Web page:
New brain scanner helps paralysed people spell words

 new brain scanner has been developed to help people who are completely paralysed speak by enabling them to spell words using their thoughts.
It uses functional magnetic resonance imaging (fMRI) to help patients choose between 27 characters – the alphabet and a blank space.
Each character produces a different pattern of blood flow in the brain, and the device interprets these patterns.
The British Neurological Association called the research "exciting".
The study appears in Current Biology journal of Cell Press.
fMRI is normally used to track brain activity by measuring blood flow.
Earlier research
The new technology is based on earlier applications of the technique, which used free-letter spelling to allow people to answer the equivalent of multiple-choice questions with just a few possible answers.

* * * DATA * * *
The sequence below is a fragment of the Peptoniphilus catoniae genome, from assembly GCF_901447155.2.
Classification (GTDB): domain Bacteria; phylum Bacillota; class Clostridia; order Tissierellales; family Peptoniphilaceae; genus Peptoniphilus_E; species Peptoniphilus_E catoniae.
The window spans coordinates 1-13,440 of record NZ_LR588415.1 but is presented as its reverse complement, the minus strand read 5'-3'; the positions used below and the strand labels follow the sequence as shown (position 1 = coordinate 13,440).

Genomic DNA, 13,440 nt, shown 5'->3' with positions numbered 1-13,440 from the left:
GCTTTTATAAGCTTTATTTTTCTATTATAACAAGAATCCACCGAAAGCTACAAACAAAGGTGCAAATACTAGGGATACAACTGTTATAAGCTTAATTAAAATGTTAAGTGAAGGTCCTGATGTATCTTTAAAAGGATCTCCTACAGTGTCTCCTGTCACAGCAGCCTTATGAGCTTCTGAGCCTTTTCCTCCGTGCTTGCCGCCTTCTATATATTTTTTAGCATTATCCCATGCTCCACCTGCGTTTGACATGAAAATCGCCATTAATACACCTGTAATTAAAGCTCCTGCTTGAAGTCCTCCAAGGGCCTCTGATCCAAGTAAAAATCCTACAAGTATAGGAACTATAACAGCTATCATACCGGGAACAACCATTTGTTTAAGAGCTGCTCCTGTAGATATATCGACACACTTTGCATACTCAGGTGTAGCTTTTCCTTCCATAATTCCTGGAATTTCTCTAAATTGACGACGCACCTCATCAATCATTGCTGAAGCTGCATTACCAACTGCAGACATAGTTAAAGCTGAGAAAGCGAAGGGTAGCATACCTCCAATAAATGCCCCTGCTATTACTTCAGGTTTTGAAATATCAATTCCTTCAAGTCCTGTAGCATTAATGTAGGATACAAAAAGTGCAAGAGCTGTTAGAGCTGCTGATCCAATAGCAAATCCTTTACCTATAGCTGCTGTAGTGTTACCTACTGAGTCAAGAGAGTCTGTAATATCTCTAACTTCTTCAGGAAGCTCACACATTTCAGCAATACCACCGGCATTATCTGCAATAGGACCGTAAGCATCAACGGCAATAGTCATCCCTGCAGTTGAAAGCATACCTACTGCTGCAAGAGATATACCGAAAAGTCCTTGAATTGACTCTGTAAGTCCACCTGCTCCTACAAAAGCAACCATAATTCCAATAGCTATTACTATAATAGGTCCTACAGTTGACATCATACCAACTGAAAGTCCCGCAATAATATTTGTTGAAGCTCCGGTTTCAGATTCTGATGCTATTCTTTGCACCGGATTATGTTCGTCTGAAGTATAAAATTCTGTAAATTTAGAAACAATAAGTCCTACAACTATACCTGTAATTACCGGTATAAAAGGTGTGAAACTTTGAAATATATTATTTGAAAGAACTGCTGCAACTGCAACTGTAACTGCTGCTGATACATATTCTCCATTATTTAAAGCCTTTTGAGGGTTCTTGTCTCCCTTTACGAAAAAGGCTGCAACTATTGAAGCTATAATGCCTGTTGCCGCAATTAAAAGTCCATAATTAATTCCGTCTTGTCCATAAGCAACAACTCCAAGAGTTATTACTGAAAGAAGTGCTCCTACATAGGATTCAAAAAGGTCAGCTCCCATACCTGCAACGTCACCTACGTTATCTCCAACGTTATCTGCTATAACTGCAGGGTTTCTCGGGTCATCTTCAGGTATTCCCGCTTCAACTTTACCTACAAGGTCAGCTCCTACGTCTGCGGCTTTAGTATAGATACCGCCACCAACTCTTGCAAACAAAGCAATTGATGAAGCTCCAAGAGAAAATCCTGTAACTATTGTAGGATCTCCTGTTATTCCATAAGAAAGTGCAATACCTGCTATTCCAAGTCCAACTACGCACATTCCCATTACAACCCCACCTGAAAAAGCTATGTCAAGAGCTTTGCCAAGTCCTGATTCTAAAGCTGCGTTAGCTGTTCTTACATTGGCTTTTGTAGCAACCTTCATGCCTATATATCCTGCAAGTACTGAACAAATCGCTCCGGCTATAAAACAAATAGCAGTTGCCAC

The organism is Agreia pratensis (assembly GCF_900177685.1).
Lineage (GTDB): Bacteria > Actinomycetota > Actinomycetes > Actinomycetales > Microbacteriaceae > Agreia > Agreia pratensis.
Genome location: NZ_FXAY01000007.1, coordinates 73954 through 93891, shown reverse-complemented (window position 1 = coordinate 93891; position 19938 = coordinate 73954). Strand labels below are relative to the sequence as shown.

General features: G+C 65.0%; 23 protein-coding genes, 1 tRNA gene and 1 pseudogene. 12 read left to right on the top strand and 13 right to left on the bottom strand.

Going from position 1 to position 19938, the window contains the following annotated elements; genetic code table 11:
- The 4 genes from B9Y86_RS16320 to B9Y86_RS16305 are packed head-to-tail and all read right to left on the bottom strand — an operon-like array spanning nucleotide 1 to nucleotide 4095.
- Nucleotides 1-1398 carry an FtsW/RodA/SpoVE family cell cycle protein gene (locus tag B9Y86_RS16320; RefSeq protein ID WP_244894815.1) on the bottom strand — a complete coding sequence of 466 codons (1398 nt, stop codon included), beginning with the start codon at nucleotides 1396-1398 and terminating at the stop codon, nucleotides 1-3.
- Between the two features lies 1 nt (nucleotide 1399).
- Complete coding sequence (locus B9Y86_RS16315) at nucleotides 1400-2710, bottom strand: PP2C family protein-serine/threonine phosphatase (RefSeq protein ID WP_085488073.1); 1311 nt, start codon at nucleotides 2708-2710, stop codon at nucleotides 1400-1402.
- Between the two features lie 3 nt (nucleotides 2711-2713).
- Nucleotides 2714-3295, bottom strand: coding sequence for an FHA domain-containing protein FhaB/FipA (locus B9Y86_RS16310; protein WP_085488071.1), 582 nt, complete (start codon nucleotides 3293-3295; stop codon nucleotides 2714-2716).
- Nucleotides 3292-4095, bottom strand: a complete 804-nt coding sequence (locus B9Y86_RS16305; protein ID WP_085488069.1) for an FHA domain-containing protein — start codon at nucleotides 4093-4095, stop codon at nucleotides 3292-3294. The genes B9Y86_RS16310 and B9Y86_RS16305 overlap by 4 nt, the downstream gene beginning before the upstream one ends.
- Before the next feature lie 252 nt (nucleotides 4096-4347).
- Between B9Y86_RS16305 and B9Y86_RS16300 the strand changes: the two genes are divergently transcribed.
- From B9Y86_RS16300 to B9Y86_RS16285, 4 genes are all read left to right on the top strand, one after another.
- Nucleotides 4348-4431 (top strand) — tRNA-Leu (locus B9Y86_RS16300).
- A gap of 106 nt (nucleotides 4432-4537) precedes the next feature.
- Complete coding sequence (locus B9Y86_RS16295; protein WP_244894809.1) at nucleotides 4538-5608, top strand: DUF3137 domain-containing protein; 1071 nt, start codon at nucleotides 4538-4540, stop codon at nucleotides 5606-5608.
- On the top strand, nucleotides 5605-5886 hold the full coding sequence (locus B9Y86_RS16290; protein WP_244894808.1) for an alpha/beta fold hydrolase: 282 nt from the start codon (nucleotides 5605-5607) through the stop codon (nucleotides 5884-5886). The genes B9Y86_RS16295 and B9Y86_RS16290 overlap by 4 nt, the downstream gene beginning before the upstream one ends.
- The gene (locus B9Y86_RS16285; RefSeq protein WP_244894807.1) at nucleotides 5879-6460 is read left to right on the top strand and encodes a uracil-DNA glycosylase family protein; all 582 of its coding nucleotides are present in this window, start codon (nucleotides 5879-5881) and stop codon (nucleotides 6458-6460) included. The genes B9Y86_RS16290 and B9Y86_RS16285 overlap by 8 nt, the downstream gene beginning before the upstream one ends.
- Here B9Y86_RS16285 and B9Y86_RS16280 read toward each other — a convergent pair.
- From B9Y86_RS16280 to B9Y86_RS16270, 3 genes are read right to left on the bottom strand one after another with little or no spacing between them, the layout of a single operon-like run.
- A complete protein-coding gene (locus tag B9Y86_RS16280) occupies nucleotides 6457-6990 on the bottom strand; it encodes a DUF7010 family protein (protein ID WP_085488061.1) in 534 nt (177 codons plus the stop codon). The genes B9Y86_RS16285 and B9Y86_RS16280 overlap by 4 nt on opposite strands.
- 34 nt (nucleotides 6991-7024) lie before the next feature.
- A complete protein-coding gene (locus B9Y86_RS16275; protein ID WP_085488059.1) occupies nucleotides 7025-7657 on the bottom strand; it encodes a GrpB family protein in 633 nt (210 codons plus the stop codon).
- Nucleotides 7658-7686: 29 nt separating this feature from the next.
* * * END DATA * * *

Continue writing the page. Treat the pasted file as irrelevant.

British neuroscientist Adrian Owen, for instance, used fMRI to help a man believed to have been in a vegetative state for five years to answer "yes" and "no" questions by interpreting his brain activity.
But the new scanner uses the entire English alphabet and the blank space.
"The work of Adrian Owen and colleagues led me to wonder whether it might even become possible to use fMRI, mental tasks, and appropriate experimental designs to freely encode thoughts, letter-by-letter, and therewith enable back-and-forth communication in the absence of motor behavior."